I love lullabies! Absolutely adore them. This stems from my mother singing to me every night when I was a little girl; it was the only way I would go to sleep: if my mother laid in the bed with me and sang “Jesus Loves Me” and patted me gently until I feel asleep under the gentle hum of her voice and touch of her hand. I knew I was safe, I knew I was loved. And, over the years, I have collected lullabies to sing to myself and, now, to my child when it is born. My favorites include:
“Jesus Loves Me” (children’s Bible hymn)
“Baby Mine” (Dumbo, sung by Allison Kraus)
“Stay Awake” (Mary Poppins)
“Distant Melody” (Peter Pan play)
“In My Own Little Corner” (Rogers and Hammerstein’s Cinderella)
And the hubby has also added a few of his own favorites lately, namely: “Rainbow Connection” (The Muppets) and “You’ll Be In My Heart” (Tarzan, bluegrass version).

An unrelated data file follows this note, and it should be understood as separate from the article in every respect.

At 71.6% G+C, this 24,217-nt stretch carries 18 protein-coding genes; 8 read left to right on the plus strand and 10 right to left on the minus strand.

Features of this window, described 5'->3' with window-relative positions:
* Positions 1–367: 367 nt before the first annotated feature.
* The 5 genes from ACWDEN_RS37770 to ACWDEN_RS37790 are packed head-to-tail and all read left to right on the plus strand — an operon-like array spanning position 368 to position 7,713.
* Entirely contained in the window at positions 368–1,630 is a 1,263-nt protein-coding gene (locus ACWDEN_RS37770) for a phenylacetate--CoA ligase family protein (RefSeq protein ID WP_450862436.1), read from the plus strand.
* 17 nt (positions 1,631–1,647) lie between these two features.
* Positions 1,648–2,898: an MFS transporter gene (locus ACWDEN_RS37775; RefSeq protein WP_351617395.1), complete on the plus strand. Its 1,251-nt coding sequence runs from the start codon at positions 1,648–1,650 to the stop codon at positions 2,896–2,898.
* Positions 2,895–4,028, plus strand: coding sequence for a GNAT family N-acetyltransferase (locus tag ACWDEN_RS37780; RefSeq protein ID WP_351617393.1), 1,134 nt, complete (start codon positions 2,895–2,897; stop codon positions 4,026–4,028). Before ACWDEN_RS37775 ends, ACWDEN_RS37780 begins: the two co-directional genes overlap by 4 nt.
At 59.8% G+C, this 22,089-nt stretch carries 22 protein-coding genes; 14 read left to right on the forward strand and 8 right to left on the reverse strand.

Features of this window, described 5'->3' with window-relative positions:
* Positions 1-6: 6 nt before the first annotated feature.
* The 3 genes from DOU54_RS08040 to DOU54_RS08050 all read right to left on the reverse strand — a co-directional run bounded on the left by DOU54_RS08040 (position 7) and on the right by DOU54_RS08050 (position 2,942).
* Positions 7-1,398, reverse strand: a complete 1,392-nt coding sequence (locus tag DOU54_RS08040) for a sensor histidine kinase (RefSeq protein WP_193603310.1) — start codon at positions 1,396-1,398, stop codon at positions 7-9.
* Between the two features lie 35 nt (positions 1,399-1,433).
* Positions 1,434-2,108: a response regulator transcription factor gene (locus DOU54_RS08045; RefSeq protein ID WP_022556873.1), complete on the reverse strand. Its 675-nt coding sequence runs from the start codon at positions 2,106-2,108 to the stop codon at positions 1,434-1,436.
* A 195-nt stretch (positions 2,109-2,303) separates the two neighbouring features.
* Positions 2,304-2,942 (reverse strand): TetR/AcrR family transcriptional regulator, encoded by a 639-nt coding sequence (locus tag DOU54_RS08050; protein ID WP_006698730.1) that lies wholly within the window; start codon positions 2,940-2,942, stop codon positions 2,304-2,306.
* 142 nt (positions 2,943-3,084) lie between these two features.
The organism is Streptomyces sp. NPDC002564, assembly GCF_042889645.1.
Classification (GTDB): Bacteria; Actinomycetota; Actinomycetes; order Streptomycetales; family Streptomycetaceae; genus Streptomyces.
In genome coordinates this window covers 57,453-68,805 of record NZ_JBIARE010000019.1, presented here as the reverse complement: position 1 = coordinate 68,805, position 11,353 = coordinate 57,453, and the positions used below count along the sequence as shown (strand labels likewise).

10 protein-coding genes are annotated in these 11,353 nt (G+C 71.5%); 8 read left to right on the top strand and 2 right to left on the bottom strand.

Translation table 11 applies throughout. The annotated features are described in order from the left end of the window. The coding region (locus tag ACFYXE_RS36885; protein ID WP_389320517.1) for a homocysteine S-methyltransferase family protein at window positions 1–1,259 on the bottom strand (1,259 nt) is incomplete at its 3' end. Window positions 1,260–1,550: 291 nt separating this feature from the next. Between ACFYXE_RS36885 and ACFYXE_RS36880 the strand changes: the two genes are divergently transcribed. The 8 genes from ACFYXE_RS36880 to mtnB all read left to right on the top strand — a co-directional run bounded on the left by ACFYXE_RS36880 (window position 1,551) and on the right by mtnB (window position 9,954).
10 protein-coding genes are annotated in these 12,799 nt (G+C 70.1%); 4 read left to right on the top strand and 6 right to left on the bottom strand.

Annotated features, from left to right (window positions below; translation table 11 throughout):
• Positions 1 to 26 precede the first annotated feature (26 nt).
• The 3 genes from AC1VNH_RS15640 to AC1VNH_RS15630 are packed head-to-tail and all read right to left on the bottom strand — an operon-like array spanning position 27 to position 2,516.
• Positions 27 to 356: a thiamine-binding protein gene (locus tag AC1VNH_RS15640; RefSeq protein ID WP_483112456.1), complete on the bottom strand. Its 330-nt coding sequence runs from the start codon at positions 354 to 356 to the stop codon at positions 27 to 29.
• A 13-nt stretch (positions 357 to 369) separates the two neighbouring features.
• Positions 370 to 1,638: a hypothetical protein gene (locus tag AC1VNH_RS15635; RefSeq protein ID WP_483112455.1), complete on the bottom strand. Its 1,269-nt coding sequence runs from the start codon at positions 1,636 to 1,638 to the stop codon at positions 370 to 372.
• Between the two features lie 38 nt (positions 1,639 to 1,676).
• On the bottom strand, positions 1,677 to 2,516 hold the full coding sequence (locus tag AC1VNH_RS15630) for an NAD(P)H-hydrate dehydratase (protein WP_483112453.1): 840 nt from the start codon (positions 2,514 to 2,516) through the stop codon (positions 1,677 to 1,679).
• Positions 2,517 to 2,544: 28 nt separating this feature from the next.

To me, lullabies are tangible love. To sing them, to give of your voice to a little one or just someone who needs it at the moment, is an act of deep love, I believe. Lullabies are not necessarily something that you do out of habit. I think that it is a learned behavior. Little children learn it from parents, grandparents, nannies, older brothers and sisters, daycare teachers and pass it on to sleepy dollies and drowsy cats and dogs. I have already begun singing to our child. So far, “Baby Mine” is my favorite and I’m pretty sure that my mother will use “Jesus Loves Me” with her grand-punkin just as she did with me. Even to this day, when my mom sings “Jesus Loves Me”, it makes me tear up. The hubby will sing “Rainbow Connection” because it has a special place in his heart.
Singing soothes me, calms me, and I only hope that it will do the same for my little one.